Recently in Edinburgh Council Category

The conservative case for trams.

| | Comments (1)
bluetram.jpgIn October Matt Lewis reviewed "Moving Minds; Conservatives and Public Transportation", a book co-authored by Weyrich and Lind, two very senior American conservatives, one of whom cut his political teeth on a public transport campaign.

Typically, as the review says, the case for better public transport is made by us tofu-eating "liberals", not hawks and military strategists. 

But they note that transport in America has been anything but a free market. Socialised freeways (note to Democrats and American Greens: this phrase may come in handy) have competed with overtaxed mass transit schemes.

Furthermore, the blue case for trams goes,* this car-based economy has spawned burbs, a lifestyle which weakens communities, and made us (like them) dependent on foreign oil. Rail, tram and subway lines, conversely, provide certainty to businesses to grow near stops, something a new bus route can't do.

Just because they're probably wrong on so many other things doesn't make these arguments any less persuasive, even though the review doesn't even mention climate change or other traditional environmental issues. There's a film interview with Lind here which does, though. His view, expressed in it, is that even mentioning those issues presses conservatives' "campaign against" button. The graph of public support shown in the film is also particularly striking.

I'm with Kenny Macaskill. A well-implemented tram network "will be the basis upon which Edinburgh can grow and flourish. It is after all the physical arteries that are the lifeblood of the community. Better therefore to take our time to get it right than progress at pace and repent at leisure. Moreover in transport like most other things in life you get what you pay for. Do it on the cheap and you'll get the quality it merits."

Nationalists, Greens, Lib Dems, Labour folk, conservatives, everyone gets it. Well, apart from those whose party in local government have undermined the work they're supposed to be delivering. Callum: get on board.

* yes, I know Americans have gotten their red and blue mixed up, but there's no need to get dragged down by them.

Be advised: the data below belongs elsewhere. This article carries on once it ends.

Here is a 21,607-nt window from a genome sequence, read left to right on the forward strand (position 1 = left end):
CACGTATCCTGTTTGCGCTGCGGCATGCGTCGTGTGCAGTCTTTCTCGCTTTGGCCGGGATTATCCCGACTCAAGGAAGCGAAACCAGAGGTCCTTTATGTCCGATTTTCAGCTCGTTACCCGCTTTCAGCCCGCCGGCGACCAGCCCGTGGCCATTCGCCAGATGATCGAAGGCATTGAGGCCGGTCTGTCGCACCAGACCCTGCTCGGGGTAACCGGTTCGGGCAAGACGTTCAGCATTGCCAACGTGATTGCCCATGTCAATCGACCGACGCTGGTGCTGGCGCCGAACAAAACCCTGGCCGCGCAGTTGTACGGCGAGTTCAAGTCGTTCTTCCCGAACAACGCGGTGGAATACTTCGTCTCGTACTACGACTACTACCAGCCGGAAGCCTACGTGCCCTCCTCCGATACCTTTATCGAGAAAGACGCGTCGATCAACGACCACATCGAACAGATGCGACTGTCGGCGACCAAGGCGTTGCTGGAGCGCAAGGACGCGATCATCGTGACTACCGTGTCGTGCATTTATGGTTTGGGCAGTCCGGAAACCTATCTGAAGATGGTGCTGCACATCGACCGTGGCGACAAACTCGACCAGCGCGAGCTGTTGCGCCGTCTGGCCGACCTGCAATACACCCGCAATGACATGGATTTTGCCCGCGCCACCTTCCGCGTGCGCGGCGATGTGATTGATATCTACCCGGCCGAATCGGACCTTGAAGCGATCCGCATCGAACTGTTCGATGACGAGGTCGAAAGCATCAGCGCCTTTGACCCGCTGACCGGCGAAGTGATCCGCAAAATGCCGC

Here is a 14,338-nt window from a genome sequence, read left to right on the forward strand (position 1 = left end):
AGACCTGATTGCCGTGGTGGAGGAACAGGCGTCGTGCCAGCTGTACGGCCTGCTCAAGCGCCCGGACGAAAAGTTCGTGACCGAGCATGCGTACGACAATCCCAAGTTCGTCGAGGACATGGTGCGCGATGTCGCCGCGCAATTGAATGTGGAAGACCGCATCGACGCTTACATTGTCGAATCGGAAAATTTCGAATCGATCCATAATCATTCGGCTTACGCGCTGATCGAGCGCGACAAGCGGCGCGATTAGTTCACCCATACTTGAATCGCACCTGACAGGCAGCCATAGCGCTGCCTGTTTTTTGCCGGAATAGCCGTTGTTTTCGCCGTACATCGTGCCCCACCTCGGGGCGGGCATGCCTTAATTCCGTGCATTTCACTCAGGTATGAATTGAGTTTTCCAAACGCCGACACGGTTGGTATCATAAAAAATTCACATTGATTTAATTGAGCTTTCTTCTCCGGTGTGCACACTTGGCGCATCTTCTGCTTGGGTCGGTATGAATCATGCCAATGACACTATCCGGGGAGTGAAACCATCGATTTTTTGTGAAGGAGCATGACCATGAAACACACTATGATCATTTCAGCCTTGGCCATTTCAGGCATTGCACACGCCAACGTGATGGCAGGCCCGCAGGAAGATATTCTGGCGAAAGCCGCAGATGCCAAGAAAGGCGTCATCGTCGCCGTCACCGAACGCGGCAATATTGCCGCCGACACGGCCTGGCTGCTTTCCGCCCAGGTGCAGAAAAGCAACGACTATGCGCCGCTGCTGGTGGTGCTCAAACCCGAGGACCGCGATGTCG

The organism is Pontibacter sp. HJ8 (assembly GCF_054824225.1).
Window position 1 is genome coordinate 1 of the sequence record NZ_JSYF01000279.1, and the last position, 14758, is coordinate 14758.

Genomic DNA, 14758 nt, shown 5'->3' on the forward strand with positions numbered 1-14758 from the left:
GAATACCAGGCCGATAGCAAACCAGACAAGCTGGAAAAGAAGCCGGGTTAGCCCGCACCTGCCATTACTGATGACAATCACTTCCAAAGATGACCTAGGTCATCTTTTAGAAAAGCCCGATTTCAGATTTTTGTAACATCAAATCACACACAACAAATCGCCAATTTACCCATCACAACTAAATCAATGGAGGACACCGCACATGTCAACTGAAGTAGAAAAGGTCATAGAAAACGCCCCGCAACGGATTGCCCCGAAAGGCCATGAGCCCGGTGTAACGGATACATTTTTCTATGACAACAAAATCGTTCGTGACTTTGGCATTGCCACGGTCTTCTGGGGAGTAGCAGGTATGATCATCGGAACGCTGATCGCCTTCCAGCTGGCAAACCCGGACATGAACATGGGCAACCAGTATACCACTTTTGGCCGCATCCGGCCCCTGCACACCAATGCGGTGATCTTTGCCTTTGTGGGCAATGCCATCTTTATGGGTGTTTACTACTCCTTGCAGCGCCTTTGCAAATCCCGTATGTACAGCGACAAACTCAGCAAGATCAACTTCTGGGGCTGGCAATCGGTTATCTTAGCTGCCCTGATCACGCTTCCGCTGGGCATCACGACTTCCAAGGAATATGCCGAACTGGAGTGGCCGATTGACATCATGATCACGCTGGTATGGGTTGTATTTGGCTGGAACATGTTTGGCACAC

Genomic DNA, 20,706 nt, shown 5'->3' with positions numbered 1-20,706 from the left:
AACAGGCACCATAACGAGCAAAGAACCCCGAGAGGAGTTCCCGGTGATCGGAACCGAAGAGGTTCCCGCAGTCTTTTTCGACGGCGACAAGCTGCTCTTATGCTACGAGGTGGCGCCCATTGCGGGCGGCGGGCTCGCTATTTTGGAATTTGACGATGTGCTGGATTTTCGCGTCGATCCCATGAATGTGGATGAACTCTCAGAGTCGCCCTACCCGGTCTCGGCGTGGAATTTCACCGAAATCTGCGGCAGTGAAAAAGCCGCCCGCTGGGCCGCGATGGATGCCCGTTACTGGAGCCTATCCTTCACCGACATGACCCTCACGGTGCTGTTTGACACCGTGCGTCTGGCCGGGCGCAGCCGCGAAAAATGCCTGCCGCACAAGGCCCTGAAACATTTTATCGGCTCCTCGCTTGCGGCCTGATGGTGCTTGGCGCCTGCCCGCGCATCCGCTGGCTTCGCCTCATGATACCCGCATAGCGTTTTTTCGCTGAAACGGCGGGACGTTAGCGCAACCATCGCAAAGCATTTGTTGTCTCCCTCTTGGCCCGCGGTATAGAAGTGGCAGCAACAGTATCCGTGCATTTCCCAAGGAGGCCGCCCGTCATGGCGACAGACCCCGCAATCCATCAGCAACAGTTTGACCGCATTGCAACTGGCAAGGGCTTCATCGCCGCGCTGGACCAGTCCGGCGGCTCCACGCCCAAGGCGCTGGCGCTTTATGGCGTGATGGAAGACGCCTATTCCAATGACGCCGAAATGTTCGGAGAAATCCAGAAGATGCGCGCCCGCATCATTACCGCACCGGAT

| | Comments (3)
nottinghamtrams.jpgAs Edinburgh's spectacularly inept Liberal/SNP Council does its simultaneous best to build and block the trams, the anti-tram hysteria is approaching the levels seen in Nimbyist campaigns against wind turbines.

The latest incident to get the tramophobes frothing is an accident in Dublin where a tram and a bus collided. Sixteen people were injured, three seriously. It's clearly bad news, although it's not yet clear whether the tram or the bus was at fault, or even a third party. 

My dear deluded friend Calum knows already. He simply checked his ideology-o-meter, which is stuck on "Blame the Trams for Everything". Let's assume he's right in this case, though, simply for comparison.

How do the risks from tram accidents of this sort compare to the risks associated with the SNP's overwhelmingly preferred form of transport, the car?

They're curiously reluctant to tell us. SNP Ministers are so quiet about it that their summer press release on road safety managed not even to include the headline figure, just a percentage change. I wonder if this reticence can survive today's debate in the Chamber on road safety. I got the numbers, though, by turning to the Record.

And they're pretty shocking. In an average week, Scotland's roads see five deaths and close to three hundred injuries. Every nine hours, year-round, more people are injured on Scotland's roads than were injured in this accident in Dublin.